Emerging Contaminants and Persistence

Persistence, according to the guidelines of the Stockholm Convention, is evident where, chemicals have a half-life in the aquatic environment of over two months (i.e. it takes over two months for the chemical to break down to 50% of its original concentration).

There are ongoing concerns over the potential persistence of medical products such as animal and human drugs which may readily infiltrate and persist in the aquatic environment as a result of being excreted within urine.  It is becoming increasingly apparent that countries and organisations around the globe are being faced with pollutants that have not previously been considered a risk.  This is an area where we are seeing growth in research as we grapple to understand the occurrence, extent and significance of the problem in terms of the environment, ecosystems and ultimately human health.

The European Commission Science for Environment Policy[1] Issue 480 reported the results of two studies looking at two different types of issue:

  • Which factors make drugs persistent? A look at Sulphonamides (anti-bacterials) in Polish rivers: and
  • Whether banned pesticides continue to affect toxicity in streams in Denmark.

The Polish study assessed the breakdown of sulphomides in samples from two rivers in Poland. As with any biological process it was perhaps not surprising that the researchers found that the factor with the biggest effect on biodegradation was temperature, with rates of breakdown significantly lower during the colder, winter season. Other factors the study found to affect degradation were the type of sulphonamide, pH, salinity and the presence of heavy metals. Sulpha-methoxazole was the most resistant to biodegradation, with  an  average  half-life  of 72 days making it a persistent pollutant.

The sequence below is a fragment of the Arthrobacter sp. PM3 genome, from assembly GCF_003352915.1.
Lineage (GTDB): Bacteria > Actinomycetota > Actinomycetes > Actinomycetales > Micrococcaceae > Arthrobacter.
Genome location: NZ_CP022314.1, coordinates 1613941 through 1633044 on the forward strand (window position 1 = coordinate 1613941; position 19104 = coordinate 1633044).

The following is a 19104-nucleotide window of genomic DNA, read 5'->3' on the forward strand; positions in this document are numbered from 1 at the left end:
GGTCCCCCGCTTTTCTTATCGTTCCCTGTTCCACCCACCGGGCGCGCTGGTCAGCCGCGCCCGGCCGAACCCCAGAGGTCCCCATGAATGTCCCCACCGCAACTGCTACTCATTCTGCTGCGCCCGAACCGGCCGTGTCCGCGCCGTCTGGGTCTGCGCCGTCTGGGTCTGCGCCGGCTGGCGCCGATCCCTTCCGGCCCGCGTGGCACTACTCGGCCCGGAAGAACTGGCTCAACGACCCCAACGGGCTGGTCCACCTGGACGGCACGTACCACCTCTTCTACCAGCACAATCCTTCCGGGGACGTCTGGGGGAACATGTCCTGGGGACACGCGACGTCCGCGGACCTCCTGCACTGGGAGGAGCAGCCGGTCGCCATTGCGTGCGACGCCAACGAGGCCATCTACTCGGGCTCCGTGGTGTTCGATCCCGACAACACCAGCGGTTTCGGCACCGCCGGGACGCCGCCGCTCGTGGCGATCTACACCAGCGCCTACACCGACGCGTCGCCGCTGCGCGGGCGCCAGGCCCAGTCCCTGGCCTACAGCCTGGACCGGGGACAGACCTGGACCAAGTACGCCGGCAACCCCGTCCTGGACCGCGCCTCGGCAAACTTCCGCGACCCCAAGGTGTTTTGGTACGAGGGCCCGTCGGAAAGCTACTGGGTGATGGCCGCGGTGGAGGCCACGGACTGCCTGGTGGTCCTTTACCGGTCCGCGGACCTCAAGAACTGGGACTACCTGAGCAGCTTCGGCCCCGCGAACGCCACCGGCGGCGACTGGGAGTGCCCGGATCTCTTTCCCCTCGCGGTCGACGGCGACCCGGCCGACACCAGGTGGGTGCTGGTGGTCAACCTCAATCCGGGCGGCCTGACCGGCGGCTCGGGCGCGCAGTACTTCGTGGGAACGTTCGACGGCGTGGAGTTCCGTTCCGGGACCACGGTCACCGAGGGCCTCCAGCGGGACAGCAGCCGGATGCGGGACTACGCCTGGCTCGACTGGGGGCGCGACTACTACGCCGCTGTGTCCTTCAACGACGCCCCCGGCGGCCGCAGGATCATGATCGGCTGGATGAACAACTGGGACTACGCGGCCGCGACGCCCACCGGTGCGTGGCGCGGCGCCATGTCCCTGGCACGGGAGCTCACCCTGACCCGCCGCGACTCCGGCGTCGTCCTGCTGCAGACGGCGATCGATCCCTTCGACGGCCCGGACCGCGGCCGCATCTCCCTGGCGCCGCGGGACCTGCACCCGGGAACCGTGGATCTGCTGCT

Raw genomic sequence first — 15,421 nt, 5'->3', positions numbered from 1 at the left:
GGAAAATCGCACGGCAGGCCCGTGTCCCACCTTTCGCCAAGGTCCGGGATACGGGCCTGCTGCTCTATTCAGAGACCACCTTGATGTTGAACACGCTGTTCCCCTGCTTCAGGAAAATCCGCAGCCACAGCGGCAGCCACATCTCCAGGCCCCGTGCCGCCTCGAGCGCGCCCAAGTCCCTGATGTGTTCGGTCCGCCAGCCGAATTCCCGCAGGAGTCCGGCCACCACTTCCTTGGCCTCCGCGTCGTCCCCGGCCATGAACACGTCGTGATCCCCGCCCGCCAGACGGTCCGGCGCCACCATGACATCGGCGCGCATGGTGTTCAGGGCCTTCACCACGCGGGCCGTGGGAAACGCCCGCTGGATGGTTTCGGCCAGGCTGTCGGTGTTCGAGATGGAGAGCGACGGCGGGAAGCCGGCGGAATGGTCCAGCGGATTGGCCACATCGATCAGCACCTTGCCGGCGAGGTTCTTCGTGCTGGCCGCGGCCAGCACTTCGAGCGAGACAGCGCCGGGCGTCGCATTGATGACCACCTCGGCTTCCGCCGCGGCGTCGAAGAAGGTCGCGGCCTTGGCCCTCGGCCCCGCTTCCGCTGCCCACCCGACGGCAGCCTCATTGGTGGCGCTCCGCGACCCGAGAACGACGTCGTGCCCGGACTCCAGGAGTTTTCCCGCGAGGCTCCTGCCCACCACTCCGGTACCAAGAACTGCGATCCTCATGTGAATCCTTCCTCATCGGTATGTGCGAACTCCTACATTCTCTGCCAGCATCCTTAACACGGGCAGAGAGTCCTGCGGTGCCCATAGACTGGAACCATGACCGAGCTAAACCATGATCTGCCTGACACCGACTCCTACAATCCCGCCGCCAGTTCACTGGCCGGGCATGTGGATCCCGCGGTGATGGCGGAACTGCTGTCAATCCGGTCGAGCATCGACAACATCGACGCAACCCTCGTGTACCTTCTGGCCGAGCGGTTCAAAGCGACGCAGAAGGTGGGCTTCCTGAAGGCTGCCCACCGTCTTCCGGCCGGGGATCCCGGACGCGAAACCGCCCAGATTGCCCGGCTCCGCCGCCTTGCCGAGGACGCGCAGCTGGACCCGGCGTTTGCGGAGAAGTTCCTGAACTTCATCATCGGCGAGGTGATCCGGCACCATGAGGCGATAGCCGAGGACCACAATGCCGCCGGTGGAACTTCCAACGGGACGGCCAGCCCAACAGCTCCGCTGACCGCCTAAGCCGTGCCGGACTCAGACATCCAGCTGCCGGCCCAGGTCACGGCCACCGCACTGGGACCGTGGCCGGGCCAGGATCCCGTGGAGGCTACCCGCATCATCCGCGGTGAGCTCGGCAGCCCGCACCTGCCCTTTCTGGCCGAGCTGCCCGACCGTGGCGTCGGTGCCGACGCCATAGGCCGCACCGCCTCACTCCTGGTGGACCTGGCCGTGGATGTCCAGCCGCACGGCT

The Danish study looked at water samples collected between 2010 and 2012 during the main periods when pesticides are applied to crops and took samples of sediment from the stream bed and suspended sediment.  They also looked at both the influence of surface run -off and groundwater on concentrations in streams.  Interestingly two of the four most commonly detected pesticides were dinitro-ortho-cresol and trichloroacetic acid, were last sold in Denmark in the 1980s, with three of the commonly detected pesticides in groundwater mecoprop, dichloprop and dichlobenil being banned in the late 1990s. Such persistence can have a significant impact on aquatic ecotoxicity and it was estimated by the study that this could increase by up to 10000 times when legacy pesticides were included.

Further information on these studies can be downloaded at http://ec.europa.eu/environment/integration/research/newsalert/pdf/which_factors_make_drugs_persistent_sulphonamides_polish_rivers_480na4_en.pdf for the Polish Study and at

http://ec.europa.eu/environment/integration/research/newsalert/pdf/banned_pesticides_continue_to_affect_toxicity_in_streams_480na3_en.pdf  for the Danish Study.

If you are wondering how this might all relate to our UK rivers then you might be interested in Professor Andrew Johnson’s presentation to the Society of Environmental Toxicology and Chemistry (SETAC) Europe 26th Annual Meeting reporting on research into which chemical poses the greatest risk in rivers in the video below.

[1] “Science for Environment Policy”: European Commission DG Environment News Alert Service, edited by SCU, The University of the West of England, Bristol